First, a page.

feared an ambiguity, you see he
added something clearer. 'Offe
Caraccas,' now; you see, here was
some unhappy vessel boarded off that
coast. God help the poor souls that
manned her—coral long ago."
"Right!" said the doctor. "See what
it is to be a traveller. Right! And
the amounts increase, you see, as he
rose in rank."
There was little else in the volume
but a few bearings of places noted
in the blank leaves towards the end
and a table for reducing French,
English, and Spanish moneys to a
"Thrifty man!" cried the doctor. "He
wasn't the one to be cheated."
"And now," said the squire, "for the
The paper had been sealed in several
places with a thimble by way of
seal; the very thimble, perhaps,
that I had found in the captain's
pocket. The doctor opened the seals
with great care, and there fell out
the map of an island, with latitude
and longitude, soundings, names of
hills and bays and inlets, and every
particular that would be needed to
bring a ship to a safe anchorage
upon its shores. It was about nine
miles long and five across, shaped,
you might say, like a fat dragon
standing up, and had two fine
land-locked harbours, and a hill in
the centre part marked "The
Spy-glass." There were several
additions of a later date, but above
all, three crosses of red ink—two on
the north part of the island, one in
the southwest—and beside this last,
in the same red ink, and in a small,
neat hand, very different from the
captain's tottery characters, these
words: "Bulk of treasure here."
Over on the back the same hand had
written this further information:
Tall tree, Spy-glass shoulder,
bearing a point to
the N. of N.N.E.
Skeleton Island E.S.E. and by E.
The bar silver is in the north
cache; you can find
it by the trend of the east hummock,
south of the black crag with the
face on it.
The arms are easy found, in the
point of north inlet cape, bearing
E. and a
That was all; but brief as it was,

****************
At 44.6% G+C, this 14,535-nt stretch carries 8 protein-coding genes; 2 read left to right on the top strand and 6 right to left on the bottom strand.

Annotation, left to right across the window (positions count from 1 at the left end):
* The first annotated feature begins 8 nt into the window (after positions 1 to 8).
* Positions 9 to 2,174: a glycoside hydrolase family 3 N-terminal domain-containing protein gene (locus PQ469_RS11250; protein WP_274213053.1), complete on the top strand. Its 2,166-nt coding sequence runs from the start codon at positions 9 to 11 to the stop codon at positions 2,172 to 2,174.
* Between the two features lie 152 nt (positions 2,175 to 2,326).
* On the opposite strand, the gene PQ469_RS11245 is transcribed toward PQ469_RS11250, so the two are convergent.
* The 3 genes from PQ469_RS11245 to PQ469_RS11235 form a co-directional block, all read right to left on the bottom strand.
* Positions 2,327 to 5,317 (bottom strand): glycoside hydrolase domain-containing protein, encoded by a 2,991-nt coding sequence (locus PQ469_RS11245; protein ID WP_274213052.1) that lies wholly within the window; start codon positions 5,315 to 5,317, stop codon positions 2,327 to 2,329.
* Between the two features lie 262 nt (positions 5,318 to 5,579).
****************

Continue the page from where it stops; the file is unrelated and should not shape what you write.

and to me incomprehensible, it
filled the squire and Dr. Livesey
"Livesey," said the squire, "you
will give up this wretched practice
at once. Tomorrow I start for
Bristol. In three weeks' time—three
weeks!—two weeks—ten days—we'll have
the best ship, sir, and the choicest
crew in England. Hawkins shall come
as cabin-boy. You'll make a famous
cabin-boy, Hawkins. You, Livesey,
are ship's doctor; I am admiral.
We'll take Redruth, Joyce, and
Hunter. We'll have favourable winds,
a quick passage, and not the least
difficulty in finding the spot, and
money to eat, to roll in, to play
duck and drake with ever after."
"Trelawney," said the doctor, "I'll
go with you; and I'll go bail for
it, so will Jim, and be a credit to
the undertaking. There's only one
man I'm afraid of."
"And who's that?" cried the squire.
"Name the dog, sir!"
"You," replied the doctor; "for you
cannot hold your tongue. We are not
the only men who know of this paper.
These fellows who attacked the inn
tonight—bold, desperate blades, for
sure—and the rest who stayed aboard
that lugger, and more, I dare say,
not far off, are, one and all,
through thick and thin, bound that
they'll get that money. We must none
of us go alone till we get to sea.
Jim and I shall stick together in
the meanwhile; you'll take Joyce and
Hunter when you ride to Bristol, and
from first to last, not one of us
must breathe a word of what we've
"Livesey," returned the squire, "you
are always in the right of it. I'll
be as silent as the grave."